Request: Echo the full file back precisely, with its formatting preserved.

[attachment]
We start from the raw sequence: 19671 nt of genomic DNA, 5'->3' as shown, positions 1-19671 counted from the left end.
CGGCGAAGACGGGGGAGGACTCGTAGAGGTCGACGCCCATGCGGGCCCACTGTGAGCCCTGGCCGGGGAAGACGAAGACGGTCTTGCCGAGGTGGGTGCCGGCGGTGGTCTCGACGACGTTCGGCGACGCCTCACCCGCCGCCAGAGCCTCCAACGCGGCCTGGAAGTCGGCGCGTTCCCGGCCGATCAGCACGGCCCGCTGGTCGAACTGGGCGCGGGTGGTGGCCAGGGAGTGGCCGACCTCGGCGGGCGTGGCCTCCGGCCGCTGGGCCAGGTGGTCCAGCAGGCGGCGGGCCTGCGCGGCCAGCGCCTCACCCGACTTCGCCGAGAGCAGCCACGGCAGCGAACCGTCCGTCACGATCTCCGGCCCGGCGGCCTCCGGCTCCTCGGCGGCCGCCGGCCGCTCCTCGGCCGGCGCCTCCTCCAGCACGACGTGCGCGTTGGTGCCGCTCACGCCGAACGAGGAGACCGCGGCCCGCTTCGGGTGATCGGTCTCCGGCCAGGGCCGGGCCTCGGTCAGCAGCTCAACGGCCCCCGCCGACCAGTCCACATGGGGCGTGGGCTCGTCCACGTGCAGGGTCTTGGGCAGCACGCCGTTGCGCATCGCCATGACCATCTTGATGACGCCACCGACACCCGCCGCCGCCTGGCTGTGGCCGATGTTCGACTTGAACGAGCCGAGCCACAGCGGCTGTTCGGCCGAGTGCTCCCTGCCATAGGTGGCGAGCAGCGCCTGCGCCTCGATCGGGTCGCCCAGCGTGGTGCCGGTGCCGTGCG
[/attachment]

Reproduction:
We start from the raw sequence: 19671 nt of genomic DNA, 5'->3' as shown, positions 1-19671 counted from the left end.
CGGCGAAGACGGGGGAGGACTCGTAGAGGTCGACGCCCATGCGGGCCCACTGTGAGCCCTGGCCGGGGAAGACGAAGACGGTCTTGCCGAGGTGGGTGCCGGCGGTGGTCTCGACGACGTTCGGCGACGCCTCACCCGCCGCCAGAGCCTCCAACGCGGCCTGGAAGTCGGCGCGTTCCCGGCCGATCAGCACGGCCCGCTGGTCGAACTGGGCGCGGGTGGTGGCCAGGGAGTGGCCGACCTCGGCGGGCGTGGCCTCCGGCCGCTGGGCCAGGTGGTCCAGCAGGCGGCGGGCCTGCGCGGCCAGCGCCTCACCCGACTTCGCCGAGAGCAGCCACGGCAGCGAACCGTCCGTCACGATCTCCGGCCCGGCGGCCTCCGGCTCCTCGGCGGCCGCCGGCCGCTCCTCGGCCGGCGCCTCCTCCAGCACGACGTGCGCGTTGGTGCCGCTCACGCCGAACGAGGAGACCGCGGCCCGCTTCGGGTGATCGGTCTCCGGCCAGGGCCGGGCCTCGGTCAGCAGCTCAACGGCCCCCGCCGACCAGTCCACATGGGGCGTGGGCTCGTCCACGTGCAGGGTCTTGGGCAGCACGCCGTTGCGCATCGCCATGACCATCTTGATGACGCCACCGACACCCGCCGCCGCCTGGCTGTGGCCGATGTTCGACTTGAACGAGCCGAGCCACAGCGGCTGTTCGGCCGAGTGCTCCCTGCCATAGGTGGCGAGCAGCGCCTGCGCCTCGATCGGGTCGCCCAGCGTGGTGCCGGTGCCGTGCG